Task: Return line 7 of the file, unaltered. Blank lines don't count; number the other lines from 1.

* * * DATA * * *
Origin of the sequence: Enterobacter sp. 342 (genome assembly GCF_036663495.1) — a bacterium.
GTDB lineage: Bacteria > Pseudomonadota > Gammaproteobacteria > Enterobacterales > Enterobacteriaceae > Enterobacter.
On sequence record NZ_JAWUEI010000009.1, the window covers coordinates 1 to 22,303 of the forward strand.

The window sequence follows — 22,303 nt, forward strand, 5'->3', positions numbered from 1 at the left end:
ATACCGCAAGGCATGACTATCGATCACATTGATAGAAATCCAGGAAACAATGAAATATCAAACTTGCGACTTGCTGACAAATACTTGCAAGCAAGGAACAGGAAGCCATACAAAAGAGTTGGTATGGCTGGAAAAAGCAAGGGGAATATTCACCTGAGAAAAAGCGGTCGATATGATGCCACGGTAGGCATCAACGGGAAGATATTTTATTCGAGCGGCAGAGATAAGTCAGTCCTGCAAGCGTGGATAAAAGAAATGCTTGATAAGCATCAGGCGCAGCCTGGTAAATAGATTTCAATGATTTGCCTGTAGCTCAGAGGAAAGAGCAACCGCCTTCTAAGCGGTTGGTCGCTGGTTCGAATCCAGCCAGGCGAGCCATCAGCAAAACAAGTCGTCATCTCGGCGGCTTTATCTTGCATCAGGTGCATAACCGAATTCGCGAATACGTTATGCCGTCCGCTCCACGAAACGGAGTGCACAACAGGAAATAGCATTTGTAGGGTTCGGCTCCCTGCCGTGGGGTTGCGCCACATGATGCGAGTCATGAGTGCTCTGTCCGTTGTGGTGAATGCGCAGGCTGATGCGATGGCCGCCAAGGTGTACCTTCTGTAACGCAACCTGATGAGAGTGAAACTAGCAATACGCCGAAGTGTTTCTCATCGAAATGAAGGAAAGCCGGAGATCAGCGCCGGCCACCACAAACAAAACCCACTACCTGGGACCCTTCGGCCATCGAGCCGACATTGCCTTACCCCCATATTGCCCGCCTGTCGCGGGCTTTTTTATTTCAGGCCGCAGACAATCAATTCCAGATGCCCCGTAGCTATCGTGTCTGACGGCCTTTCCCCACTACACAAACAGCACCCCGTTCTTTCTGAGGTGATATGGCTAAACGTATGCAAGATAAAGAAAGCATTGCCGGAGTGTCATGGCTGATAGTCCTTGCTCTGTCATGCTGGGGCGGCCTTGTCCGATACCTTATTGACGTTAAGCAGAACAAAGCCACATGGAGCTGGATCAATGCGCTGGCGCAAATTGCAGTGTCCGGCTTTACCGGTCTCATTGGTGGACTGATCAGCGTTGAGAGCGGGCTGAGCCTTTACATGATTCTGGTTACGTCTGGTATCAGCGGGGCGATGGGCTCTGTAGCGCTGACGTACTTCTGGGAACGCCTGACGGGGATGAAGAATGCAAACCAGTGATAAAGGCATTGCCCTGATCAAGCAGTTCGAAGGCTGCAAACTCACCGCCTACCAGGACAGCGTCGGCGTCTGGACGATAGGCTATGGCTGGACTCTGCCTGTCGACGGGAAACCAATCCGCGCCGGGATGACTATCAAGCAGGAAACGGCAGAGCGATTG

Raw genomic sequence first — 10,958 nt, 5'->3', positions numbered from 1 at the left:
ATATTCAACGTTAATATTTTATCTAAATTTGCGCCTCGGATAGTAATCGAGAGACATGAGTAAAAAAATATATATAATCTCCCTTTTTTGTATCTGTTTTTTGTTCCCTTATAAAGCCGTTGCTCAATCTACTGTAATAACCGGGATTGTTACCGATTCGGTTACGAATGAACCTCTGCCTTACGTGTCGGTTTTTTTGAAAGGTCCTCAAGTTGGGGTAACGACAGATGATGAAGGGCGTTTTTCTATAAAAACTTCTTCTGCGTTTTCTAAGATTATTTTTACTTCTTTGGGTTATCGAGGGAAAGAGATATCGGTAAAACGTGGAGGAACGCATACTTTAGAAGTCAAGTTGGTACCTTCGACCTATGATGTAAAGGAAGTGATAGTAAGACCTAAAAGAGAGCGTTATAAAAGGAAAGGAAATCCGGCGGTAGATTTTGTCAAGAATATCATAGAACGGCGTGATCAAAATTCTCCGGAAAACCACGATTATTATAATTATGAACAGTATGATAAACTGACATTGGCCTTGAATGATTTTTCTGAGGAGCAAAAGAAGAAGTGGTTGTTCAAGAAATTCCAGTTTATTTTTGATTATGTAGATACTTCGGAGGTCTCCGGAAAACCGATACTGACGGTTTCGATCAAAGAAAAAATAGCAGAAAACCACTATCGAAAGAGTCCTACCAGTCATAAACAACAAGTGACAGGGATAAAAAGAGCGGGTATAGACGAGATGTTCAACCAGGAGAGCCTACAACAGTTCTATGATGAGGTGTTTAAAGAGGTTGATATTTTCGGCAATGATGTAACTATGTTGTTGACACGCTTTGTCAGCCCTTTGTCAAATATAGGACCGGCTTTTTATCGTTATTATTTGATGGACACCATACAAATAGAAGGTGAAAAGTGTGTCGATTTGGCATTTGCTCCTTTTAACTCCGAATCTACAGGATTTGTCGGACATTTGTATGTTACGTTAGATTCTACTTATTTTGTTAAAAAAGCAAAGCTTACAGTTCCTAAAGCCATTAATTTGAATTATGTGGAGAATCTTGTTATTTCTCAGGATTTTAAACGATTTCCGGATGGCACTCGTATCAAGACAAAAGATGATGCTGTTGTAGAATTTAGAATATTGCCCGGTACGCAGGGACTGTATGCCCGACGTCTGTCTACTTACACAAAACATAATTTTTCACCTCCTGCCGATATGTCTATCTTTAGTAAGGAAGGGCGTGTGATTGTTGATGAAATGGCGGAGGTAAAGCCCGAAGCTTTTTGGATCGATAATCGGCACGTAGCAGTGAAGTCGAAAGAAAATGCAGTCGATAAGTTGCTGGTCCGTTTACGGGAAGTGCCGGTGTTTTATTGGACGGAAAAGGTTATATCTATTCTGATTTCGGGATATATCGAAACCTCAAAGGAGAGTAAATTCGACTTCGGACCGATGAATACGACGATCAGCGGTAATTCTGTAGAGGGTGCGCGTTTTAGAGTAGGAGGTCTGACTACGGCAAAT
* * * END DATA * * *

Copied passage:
ATATTCAACGTTAATATTTTATCTAAATTTGCGCCTCGGATAGTAATCGAGAGACATGAGTAAAAAAATATATATAATCTCCCTTTTTTGTATCTGTTTTTTGTTCCCTTATAAAGCCGTTGCTCAATCTACTGTAATAACCGGGATTGTTACCGATTCGGTTACGAATGAACCTCTGCCTTACGTGTCGGTTTTTTTGAAAGGTCCTCAAGTTGGGGTAACGACAGATGATGAAGGGCGTTTTTCTATAAAAACTTCTTCTGCGTTTTCTAAGATTATTTTTACTTCTTTGGGTTATCGAGGGAAAGAGATATCGGTAAAACGTGGAGGAACGCATACTTTAGAAGTCAAGTTGGTACCTTCGACCTATGATGTAAAGGAAGTGATAGTAAGACCTAAAAGAGAGCGTTATAAAAGGAAAGGAAATCCGGCGGTAGATTTTGTCAAGAATATCATAGAACGGCGTGATCAAAATTCTCCGGAAAACCACGATTATTATAATTATGAACAGTATGATAAACTGACATTGGCCTTGAATGATTTTTCTGAGGAGCAAAAGAAGAAGTGGTTGTTCAAGAAATTCCAGTTTATTTTTGATTATGTAGATACTTCGGAGGTCTCCGGAAAACCGATACTGACGGTTTCGATCAAAGAAAAAATAGCAGAAAACCACTATCGAAAGAGTCCTACCAGTCATAAACAACAAGTGACAGGGATAAAAAGAGCGGGTATAGACGAGATGTTCAACCAGGAGAGCCTACAACAGTTCTATGATGAGGTGTTTAAAGAGGTTGATATTTTCGGCAATGATGTAACTATGTTGTTGACACGCTTTGTCAGCCCTTTGTCAAATATAGGACCGGCTTTTTATCGTTATTATTTGATGGACACCATACAAATAGAAGGTGAAAAGTGTGTCGATTTGGCATTTGCTCCTTTTAACTCCGAATCTACAGGATTTGTCGGACATTTGTATGTTACGTTAGATTCTACTTATTTTGTTAAAAAAGCAAAGCTTACAGTTCCTAAAGCCATTAATTTGAATTATGTGGAGAATCTTGTTATTTCTCAGGATTTTAAACGATTTCCGGATGGCACTCGTATCAAGACAAAAGATGATGCTGTTGTAGAATTTAGAATATTGCCCGGTACGCAGGGACTGTATGCCCGACGTCTGTCTACTTACACAAAACATAATTTTTCACCTCCTGCCGATATGTCTATCTTTAGTAAGGAAGGGCGTGTGATTGTTGATGAAATGGCGGAGGTAAAGCCCGAAGCTTTTTGGATCGATAATCGGCACGTAGCAGTGAAGTCGAAAGAAAATGCAGTCGATAAGTTGCTGGTCCGTTTACGGGAAGTGCCGGTGTTTTATTGGACGGAAAAGGTTATATCTATTCTGATTTCGGGATATATCGAAACCTCAAAGGAGAGTAAATTCGACTTCGGACCGATGAATACGACGATCAGCGGTAATTCTGTAGAGGGTGCGCGTTTTAGAGTAGGAGGTCTGACTACGGCAAAT